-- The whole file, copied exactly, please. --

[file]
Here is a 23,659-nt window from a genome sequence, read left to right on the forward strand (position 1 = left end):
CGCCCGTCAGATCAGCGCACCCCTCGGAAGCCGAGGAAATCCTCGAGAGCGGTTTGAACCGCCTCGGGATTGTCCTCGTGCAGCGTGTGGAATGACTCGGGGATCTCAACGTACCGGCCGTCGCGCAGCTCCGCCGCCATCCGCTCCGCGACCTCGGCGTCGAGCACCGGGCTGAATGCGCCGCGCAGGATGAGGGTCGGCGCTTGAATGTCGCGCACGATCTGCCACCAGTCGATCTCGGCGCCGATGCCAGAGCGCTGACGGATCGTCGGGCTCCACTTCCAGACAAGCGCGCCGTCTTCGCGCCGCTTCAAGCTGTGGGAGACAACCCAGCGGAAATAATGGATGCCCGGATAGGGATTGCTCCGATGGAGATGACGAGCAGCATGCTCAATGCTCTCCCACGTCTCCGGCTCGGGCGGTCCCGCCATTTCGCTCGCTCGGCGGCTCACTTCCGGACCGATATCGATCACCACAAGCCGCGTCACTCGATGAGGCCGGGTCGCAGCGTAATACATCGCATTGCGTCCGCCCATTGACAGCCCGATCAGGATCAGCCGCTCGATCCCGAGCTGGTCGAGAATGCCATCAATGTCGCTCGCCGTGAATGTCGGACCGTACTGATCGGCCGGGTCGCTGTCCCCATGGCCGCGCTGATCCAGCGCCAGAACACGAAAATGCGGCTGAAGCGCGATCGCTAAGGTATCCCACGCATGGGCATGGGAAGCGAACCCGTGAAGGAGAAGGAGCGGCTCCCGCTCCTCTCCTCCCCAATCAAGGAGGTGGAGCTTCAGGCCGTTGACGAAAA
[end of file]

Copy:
Here is a 23,659-nt window from a genome sequence, read left to right on the forward strand (position 1 = left end):
CGCCCGTCAGATCAGCGCACCCCTCGGAAGCCGAGGAAATCCTCGAGAGCGGTTTGAACCGCCTCGGGATTGTCCTCGTGCAGCGTGTGGAATGACTCGGGGATCTCAACGTACCGGCCGTCGCGCAGCTCCGCCGCCATCCGCTCCGCGACCTCGGCGTCGAGCACCGGGCTGAATGCGCCGCGCAGGATGAGGGTCGGCGCTTGAATGTCGCGCACGATCTGCCACCAGTCGATCTCGGCGCCGATGCCAGAGCGCTGACGGATCGTCGGGCTCCACTTCCAGACAAGCGCGCCGTCTTCGCGCCGCTTCAAGCTGTGGGAGACAACCCAGCGGAAATAATGGATGCCCGGATAGGGATTGCTCCGATGGAGATGACGAGCAGCATGCTCAATGCTCTCCCACGTCTCCGGCTCGGGCGGTCCCGCCATTTCGCTCGCTCGGCGGCTCACTTCCGGACCGATATCGATCACCACAAGCCGCGTCACTCGATGAGGCCGGGTCGCAGCGTAATACATCGCATTGCGTCCGCCCATTGACAGCCCGATCAGGATCAGCCGCTCGATCCCGAGCTGGTCGAGAATGCCATCAATGTCGCTCGCCGTGAATGTCGGACCGTACTGATCGGCCGGGTCGCTGTCCCCATGGCCGCGCTGATCCAGCGCCAGAACACGAAAATGCGGCTGAAGCGCGATCGCTAAGGTATCCCACGCATGGGCATGGGAAGCGAACCCGTGAAGGAGAAGGAGCGGCTCCCGCTCCTCTCCTCCCCAATCAAGGAGGTGGAGCTTCAGGCCGTTGACGAAAA